Mixed race students, interracial couples become norm as US diversifies

Mixed race students, interracial couples become norm as US diversifies

The Flor-Ala (Student newspaper of the University of North Alabama)
Florence, Alabama

Lucy Berry, News Editor

When some people see UNA students Lauren Kirby and DeForrest Brown together in public, one of the first things they notice about the couple are their racial differences.

But the young duo, who met in 2009 and quickly formed a friendship after sharing a mutual love for music, rarely notice the fact that they are of separate races. Kirby, a Caucasian American, and Brown, an African American, have to remind themselves that they are an interracial couple.

“My father always told me when I was a kid that I could marry any man, no matter what color he is, as long as I was in love with him,” Kirby said. “I don’t worry about what other people around me think. I know there are people who probably don’t secretly approve of our relationship, but that’s their problem.”

The Pew Research Center reported in a 2008 analysis that one in seven new marriages in the United States is between spouses of different races or ethnicities…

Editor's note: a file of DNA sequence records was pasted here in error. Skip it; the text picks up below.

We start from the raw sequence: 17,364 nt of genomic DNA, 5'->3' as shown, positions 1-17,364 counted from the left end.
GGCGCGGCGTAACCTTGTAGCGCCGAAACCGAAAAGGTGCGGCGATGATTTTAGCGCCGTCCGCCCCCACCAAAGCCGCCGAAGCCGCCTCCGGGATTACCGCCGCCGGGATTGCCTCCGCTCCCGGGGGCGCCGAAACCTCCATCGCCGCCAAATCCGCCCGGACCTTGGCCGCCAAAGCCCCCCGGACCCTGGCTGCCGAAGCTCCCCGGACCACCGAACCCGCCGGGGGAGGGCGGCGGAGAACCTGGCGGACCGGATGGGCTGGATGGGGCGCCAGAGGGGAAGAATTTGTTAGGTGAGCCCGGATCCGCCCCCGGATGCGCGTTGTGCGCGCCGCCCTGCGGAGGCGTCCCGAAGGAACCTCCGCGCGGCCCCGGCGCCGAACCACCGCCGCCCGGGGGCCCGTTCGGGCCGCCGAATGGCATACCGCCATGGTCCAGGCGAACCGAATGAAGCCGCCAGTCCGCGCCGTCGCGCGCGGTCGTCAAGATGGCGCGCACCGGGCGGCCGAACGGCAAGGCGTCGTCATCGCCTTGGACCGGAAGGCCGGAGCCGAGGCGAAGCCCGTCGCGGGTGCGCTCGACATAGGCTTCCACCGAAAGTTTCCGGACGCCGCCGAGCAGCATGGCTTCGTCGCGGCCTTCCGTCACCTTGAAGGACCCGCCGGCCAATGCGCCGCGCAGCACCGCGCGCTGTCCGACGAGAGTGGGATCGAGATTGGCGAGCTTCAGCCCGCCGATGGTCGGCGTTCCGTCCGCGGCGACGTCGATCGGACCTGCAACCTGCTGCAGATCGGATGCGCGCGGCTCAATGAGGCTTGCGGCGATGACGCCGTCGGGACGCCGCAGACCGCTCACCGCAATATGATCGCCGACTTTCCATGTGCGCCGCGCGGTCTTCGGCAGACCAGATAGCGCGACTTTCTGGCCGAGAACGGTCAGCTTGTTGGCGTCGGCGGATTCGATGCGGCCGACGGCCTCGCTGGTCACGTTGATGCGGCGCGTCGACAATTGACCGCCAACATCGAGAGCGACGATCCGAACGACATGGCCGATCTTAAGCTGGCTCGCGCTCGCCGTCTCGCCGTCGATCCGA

…Though more mixed-race students are popping up around college campuses, many U.S. citizens still think of themselves in specific racial terms, making it difficult or impossible for some mixed-race young people to establish their own identity.

“I am who I am and have always been taught that,” said UNA student Lauren Davis, who comes a mixed African American and Cuban background. “There is no reason to ever be confused about who you are. You can be purple or polka dot, but your personality is not based on race.”

The influx of immigration and increasingly relaxed attitudes about interracial marriages have contributed to a more diverse America, but many citizens are skeptical about blending the races and believe it may lead to stratification among racial groups.

Dr. Gabriela Carrasco, assistant professor of psychology, said it’s common for people to classify others in modern society.

“We naturally categorize people and things cognitively, and even if we were to melt all of the races together, humans would probably still find a way to categorize something else,” she said. “I tell my students that categorization is not the negative. It is stereotypes, generalizations and the behaviors in which people act differently toward other groups that are the problem.”…

Read the entire article here.

Tags: , , ,